Artist Walk: Shu Lea Cheang

Taiwanese-born artist Shu Lea Cheang has spent her 26-yearcareer pushing the envelope with interactive installations, video andInternet projects that connect digital and physical spaces andexplicitly tackle controversial issues. Sexual politics, racialtensions and AIDS often dominate her artworks, many of which veer intothe erotic.

Some of her most talked-about works include Brandon: A One-Year Narrative Project in Installments (1998-1999), an interactive online exhibition, commissioned by the Guggenheim Museum, based on the life of murdered transsexual Teena Brandon; and I.K.U (2000), a sci-fi sex film that developed a cult following and has been screened everywhere from the Sundance Film Festival to London’s Institute of Contemporary Arts.

One of Cheang’s later film attempts, Fluida digital projectcentering on sex and genetically engineered cures for AIDS—madeheadlines after it was squelched in Norway, where Cheang planned tohold “auditions” (use your imagination) in a tent during a musicfestival. She eventually turned the concept into an installation thatappeared at The Project gallery in New York.

But Cheang’s newest installation, Baby Love, at the Chelsea Art Museum,has none of the sexually-charged overtones for which the artist isknown (although she does point out, laughing, that the babies are madeof silicone). Instead, it’s a smorgasbord of cuteness.

Six huge, fleshy infants in cherry-red diapers rest inside sixequally huge, candy-colored teacups that are modeled after spinningcarnival rides. (And like carnival rides, they are meant for humanuse.)

Accompanying the ride is a “soundtrack” of love songs, uploaded byvisitors from their personal mp3 players at the museum or via the Webat http://babylove.biz.The music emanates from speakers inside the babies and changesaccording to the direction and speed of the teacup. When the cupseventually bump into each other, data transfers between the babies andthe songs are re-mixed.

Recently, I paid Cheang a visit at the museum in Chelsea, where shespoke about the complications of giving birth to such a large,mechanical project, and discussed the mass cultural anxieties thatinspired her to depart from her normally sensationalist tendencies.

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Hopping into a teacup with Cheang was a dizzying experience. Shestarted by taking looping lazy circles around the room, pointing outthree speeds and manual and automatic options. Meanwhile anunrecognizable beat thumped from inside the larger-than-life babyperched next to me.

“It’s complicated, yes?” Cheang said, as she lifted the cover offthe base of one of the teacups, revealing the motor. “Each teacup isits own driving unit, just like a car.”

But the conceptual aspects of the Baby Love installation are at least as complex as the technical ones.

The work, which was commissioned by the National Taiwan Museum of Fine Arts and has been exhibited in Paris, Taiwan and San Jose, Calif., was inspired by Ryu Murakamisfuturistic novel “Coin Locker Babies.” It is the second installment ofa three-part series from Cheang, called “The Locker Baby Project.”

Playing off the novel, Cheang imagined a fictional scenario in theyear 2030, where clone babies are spawned inside lockers in busy Tokyotrain stations. Each of the babies, created to “receive, store,transmit and negotiate human memory and emotion,” has a locker key andglowing LED numbers on its chest.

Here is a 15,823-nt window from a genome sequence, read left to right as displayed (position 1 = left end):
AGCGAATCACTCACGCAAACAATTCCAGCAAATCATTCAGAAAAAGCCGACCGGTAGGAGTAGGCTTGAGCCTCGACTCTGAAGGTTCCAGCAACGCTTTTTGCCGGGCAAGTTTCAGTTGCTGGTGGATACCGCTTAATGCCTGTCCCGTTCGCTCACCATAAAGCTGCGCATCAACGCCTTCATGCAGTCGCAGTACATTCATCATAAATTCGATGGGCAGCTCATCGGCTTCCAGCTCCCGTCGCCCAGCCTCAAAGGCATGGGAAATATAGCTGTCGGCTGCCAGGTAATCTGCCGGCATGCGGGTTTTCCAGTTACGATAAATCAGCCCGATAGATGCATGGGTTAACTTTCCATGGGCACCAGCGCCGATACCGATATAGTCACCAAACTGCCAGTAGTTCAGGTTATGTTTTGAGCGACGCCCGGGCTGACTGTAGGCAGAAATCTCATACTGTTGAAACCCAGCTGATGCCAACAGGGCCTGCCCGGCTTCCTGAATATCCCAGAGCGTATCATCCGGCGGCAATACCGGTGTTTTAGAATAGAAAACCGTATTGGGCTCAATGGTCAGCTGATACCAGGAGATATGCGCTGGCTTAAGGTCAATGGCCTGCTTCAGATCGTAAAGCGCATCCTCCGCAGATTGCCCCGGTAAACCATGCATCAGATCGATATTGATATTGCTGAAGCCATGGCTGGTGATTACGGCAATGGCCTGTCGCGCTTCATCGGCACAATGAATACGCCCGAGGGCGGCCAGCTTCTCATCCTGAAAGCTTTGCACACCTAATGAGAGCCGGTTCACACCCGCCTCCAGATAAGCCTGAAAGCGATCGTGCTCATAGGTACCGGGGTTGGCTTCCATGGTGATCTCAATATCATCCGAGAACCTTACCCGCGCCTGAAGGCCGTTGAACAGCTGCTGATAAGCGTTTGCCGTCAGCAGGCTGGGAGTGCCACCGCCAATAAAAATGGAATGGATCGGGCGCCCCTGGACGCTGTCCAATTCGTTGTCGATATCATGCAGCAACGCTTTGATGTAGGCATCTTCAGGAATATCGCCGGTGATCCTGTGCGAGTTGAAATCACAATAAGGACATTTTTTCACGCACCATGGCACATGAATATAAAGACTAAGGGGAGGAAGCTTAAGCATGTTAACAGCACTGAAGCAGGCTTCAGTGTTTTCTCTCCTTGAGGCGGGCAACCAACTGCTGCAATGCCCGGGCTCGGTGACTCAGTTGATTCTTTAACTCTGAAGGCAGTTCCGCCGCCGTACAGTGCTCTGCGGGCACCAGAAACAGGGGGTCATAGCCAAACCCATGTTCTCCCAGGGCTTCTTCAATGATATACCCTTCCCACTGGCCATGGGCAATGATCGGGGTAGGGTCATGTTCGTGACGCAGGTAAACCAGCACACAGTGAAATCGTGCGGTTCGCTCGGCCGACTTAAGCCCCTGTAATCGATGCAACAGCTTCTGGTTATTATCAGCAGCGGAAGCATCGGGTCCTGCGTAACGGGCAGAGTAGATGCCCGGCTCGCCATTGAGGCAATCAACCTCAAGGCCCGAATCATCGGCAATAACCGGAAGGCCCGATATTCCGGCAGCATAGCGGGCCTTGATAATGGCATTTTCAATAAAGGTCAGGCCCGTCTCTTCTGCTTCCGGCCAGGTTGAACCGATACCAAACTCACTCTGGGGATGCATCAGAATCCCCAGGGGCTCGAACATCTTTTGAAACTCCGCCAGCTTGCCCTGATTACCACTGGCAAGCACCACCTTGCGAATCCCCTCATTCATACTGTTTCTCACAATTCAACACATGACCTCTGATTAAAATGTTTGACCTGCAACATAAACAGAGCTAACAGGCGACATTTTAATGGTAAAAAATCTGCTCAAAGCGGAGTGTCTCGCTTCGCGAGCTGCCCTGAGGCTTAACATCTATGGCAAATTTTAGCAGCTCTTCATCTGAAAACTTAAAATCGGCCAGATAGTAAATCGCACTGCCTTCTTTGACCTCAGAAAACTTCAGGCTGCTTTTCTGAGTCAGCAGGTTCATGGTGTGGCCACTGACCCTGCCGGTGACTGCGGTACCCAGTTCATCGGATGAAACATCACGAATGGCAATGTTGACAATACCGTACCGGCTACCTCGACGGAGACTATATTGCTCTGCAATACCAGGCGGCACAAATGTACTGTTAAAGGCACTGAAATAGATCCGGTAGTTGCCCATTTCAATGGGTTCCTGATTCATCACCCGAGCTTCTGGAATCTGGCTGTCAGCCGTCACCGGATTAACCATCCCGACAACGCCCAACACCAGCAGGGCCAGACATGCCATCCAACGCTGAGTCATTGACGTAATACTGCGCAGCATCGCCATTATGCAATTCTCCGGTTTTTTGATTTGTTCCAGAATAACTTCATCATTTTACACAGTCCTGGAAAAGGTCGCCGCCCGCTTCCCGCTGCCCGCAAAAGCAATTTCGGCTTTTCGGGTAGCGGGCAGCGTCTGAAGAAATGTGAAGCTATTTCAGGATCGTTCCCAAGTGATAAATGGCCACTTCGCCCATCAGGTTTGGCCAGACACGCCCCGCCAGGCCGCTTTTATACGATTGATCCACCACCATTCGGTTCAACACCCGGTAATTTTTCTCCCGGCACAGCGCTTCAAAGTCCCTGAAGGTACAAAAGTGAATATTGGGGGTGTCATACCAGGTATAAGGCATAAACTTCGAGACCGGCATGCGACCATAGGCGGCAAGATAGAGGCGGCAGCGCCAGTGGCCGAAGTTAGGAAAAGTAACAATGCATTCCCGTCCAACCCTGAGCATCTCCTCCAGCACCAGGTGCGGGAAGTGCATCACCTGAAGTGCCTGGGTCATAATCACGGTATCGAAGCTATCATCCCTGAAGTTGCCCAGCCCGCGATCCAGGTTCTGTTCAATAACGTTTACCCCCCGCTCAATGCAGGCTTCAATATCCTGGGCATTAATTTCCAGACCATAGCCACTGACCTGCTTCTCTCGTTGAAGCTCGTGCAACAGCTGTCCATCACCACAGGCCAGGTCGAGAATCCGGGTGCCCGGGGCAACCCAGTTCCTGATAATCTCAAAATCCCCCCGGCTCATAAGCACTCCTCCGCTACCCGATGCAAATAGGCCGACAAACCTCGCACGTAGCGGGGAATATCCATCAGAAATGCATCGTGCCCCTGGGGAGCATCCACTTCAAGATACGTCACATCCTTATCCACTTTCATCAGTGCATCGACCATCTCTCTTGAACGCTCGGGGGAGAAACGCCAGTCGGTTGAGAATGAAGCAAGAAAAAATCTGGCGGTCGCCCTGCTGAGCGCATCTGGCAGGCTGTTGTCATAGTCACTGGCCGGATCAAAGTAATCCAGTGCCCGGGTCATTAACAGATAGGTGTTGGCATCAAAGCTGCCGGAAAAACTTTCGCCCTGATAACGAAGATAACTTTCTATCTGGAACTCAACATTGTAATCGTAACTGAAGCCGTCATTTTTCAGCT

“It addresses our fear of cloning and all the big concerns aboutcreation,” Cheang said. “There are also subtle meanings about humaninteraction. You’re supposed to have a very gentle ride, but at thesame time, you are actually scratching the baby [like a DJ scratches arecord]. It’s kind of a rebellion in a way.

“The other big concern is about sharing music,” she added. “Youalways listen to your own music as you go down the street; you’re soinsulated. But the babies create sort of a community. More than 1,000songs have been uploaded. It’s going to be a great archive for the lovesongs of our century.”

But why the departure from her more subversive work?

“I have always been working with the Web and technology,” Cheangsaid. “But in a way, I really wanted to do something that would be moreaccessible. I wanted to be able to show it in regular museum spaces orpublic spaces.”

But she hasn’t turned her back on her other works, she explained. “Istill do controversial things. I just got shot down in Berlin for mysex performance. It was going to be a midnight sex show [based onscenes from Fluid] at the Post Porn Politics Symposium,but they got scared. I get invited to do things like that a lot andevery time I do, there is some kind of trouble. I don’t know why I wantto keep doing it.”

Even in Paris—which Cheang now calls home because, as she explained, “It’s easier for me to do crazy work there”—Baby Lovehas had its own controversy. Three songs deemed “pornographic” had tobe deleted from the play list before the exhibition was allowed open atthe city’s Palais de Tokyo. “I thought that was quite amazing,” Cheang said, looking more amused than annoyed.

Overall, though, she described her experiences with Baby Loveas beautiful. “School boys would come to visit the museum, and they allwould have their mp3 players, and they would just go crazy,” she said.“They would say, ‘I have songs, but I’m not sure if I have any lovesongs.’ For me, it was asking, ‘How do you define a love song?’ It wasgreat.”